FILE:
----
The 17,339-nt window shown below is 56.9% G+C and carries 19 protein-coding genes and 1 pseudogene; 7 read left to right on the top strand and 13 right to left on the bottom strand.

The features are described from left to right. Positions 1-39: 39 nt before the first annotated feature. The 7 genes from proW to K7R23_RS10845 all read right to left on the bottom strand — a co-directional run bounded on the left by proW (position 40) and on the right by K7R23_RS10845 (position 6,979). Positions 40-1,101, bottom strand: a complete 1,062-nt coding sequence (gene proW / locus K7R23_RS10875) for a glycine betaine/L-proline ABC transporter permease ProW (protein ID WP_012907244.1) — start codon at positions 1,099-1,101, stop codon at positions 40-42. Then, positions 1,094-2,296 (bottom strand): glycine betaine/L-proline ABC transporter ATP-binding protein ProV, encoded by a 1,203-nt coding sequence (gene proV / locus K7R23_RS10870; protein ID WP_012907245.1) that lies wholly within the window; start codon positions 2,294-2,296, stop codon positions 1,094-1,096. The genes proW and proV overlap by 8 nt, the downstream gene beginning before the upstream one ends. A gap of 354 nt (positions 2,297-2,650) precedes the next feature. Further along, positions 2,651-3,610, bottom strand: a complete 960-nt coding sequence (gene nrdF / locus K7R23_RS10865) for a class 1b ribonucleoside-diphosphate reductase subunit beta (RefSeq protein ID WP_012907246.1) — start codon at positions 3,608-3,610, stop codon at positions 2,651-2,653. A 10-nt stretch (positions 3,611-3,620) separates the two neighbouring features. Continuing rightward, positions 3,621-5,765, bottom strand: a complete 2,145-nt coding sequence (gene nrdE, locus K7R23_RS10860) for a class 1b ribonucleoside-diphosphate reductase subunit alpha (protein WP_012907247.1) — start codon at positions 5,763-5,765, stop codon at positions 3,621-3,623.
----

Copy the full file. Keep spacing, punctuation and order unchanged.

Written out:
The 17,339-nt window shown below is 56.9% G+C and carries 19 protein-coding genes and 1 pseudogene; 7 read left to right on the top strand and 13 right to left on the bottom strand.

The features are described from left to right. Positions 1-39: 39 nt before the first annotated feature. The 7 genes from proW to K7R23_RS10845 all read right to left on the bottom strand — a co-directional run bounded on the left by proW (position 40) and on the right by K7R23_RS10845 (position 6,979). Positions 40-1,101, bottom strand: a complete 1,062-nt coding sequence (gene proW / locus K7R23_RS10875) for a glycine betaine/L-proline ABC transporter permease ProW (protein ID WP_012907244.1) — start codon at positions 1,099-1,101, stop codon at positions 40-42. Then, positions 1,094-2,296 (bottom strand): glycine betaine/L-proline ABC transporter ATP-binding protein ProV, encoded by a 1,203-nt coding sequence (gene proV / locus K7R23_RS10870; protein ID WP_012907245.1) that lies wholly within the window; start codon positions 2,294-2,296, stop codon positions 1,094-1,096. The genes proW and proV overlap by 8 nt, the downstream gene beginning before the upstream one ends. A gap of 354 nt (positions 2,297-2,650) precedes the next feature. Further along, positions 2,651-3,610, bottom strand: a complete 960-nt coding sequence (gene nrdF / locus K7R23_RS10865) for a class 1b ribonucleoside-diphosphate reductase subunit beta (RefSeq protein ID WP_012907246.1) — start codon at positions 3,608-3,610, stop codon at positions 2,651-2,653. A 10-nt stretch (positions 3,611-3,620) separates the two neighbouring features. Continuing rightward, positions 3,621-5,765, bottom strand: a complete 2,145-nt coding sequence (gene nrdE, locus K7R23_RS10860) for a class 1b ribonucleoside-diphosphate reductase subunit alpha (protein WP_012907247.1) — start codon at positions 5,763-5,765, stop codon at positions 3,621-3,623.